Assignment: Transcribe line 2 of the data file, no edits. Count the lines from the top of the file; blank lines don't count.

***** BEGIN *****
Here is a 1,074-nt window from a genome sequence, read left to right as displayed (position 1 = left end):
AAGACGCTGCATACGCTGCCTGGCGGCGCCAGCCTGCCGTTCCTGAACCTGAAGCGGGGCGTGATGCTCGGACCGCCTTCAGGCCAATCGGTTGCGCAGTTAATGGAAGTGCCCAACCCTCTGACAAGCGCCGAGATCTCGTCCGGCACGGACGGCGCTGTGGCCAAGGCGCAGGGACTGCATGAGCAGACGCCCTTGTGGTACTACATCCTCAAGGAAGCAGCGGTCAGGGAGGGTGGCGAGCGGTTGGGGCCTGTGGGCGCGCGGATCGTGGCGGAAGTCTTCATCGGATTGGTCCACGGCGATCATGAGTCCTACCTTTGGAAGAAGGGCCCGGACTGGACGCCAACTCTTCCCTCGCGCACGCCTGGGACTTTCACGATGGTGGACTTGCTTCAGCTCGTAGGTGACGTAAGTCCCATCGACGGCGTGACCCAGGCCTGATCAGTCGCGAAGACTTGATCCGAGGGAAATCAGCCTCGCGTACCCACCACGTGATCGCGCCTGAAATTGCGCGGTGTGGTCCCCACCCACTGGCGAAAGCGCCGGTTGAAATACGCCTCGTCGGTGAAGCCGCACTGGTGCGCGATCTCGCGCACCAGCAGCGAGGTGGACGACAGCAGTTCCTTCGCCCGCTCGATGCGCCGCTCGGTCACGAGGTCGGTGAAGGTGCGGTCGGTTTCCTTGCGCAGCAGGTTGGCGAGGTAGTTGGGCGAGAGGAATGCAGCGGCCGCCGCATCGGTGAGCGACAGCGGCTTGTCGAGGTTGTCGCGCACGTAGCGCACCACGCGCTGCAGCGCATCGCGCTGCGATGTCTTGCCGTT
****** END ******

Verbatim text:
AAGACGCTGCATACGCTGCCTGGCGGCGCCAGCCTGCCGTTCCTGAACCTGAAGCGGGGCGTGATGCTCGGACCGCCTTCAGGCCAATCGGTTGCGCAGTTAATGGAAGTGCCCAACCCTCTGACAAGCGCCGAGATCTCGTCCGGCACGGACGGCGCTGTGGCCAAGGCGCAGGGACTGCATGAGCAGACGCCCTTGTGGTACTACATCCTCAAGGAAGCAGCGGTCAGGGAGGGTGGCGAGCGGTTGGGGCCTGTGGGCGCGCGGATCGTGGCGGAAGTCTTCATCGGATTGGTCCACGGCGATCATGAGTCCTACCTTTGGAAGAAGGGCCCGGACTGGACGCCAACTCTTCCCTCGCGCACGCCTGGGACTTTCACGATGGTGGACTTGCTTCAGCTCGTAGGTGACGTAAGTCCCATCGACGGCGTGACCCAGGCCTGATCAGTCGCGAAGACTTGATCCGAGGGAAATCAGCCTCGCGTACCCACCACGTGATCGCGCCTGAAATTGCGCGGTGTGGTCCCCACCCACTGGCGAAAGCGCCGGTTGAAATACGCCTCGTCGGTGAAGCCGCACTGGTGCGCGATCTCGCGCACCAGCAGCGAGGTGGACGACAGCAGTTCCTTCGCCCGCTCGATGCGCCGCTCGGTCACGAGGTCGGTGAAGGTGCGGTCGGTTTCCTTGCGCAGCAGGTTGGCGAGGTAGTTGGGCGAGAGGAATGCAGCGGCCGCCGCATCGGTGAGCGACAGCGGCTTGTCGAGGTTGTCGCGCACGTAGCGCACCACGCGCTGCAGCGCATCGCGCTGCGATGTCTTGCCGTT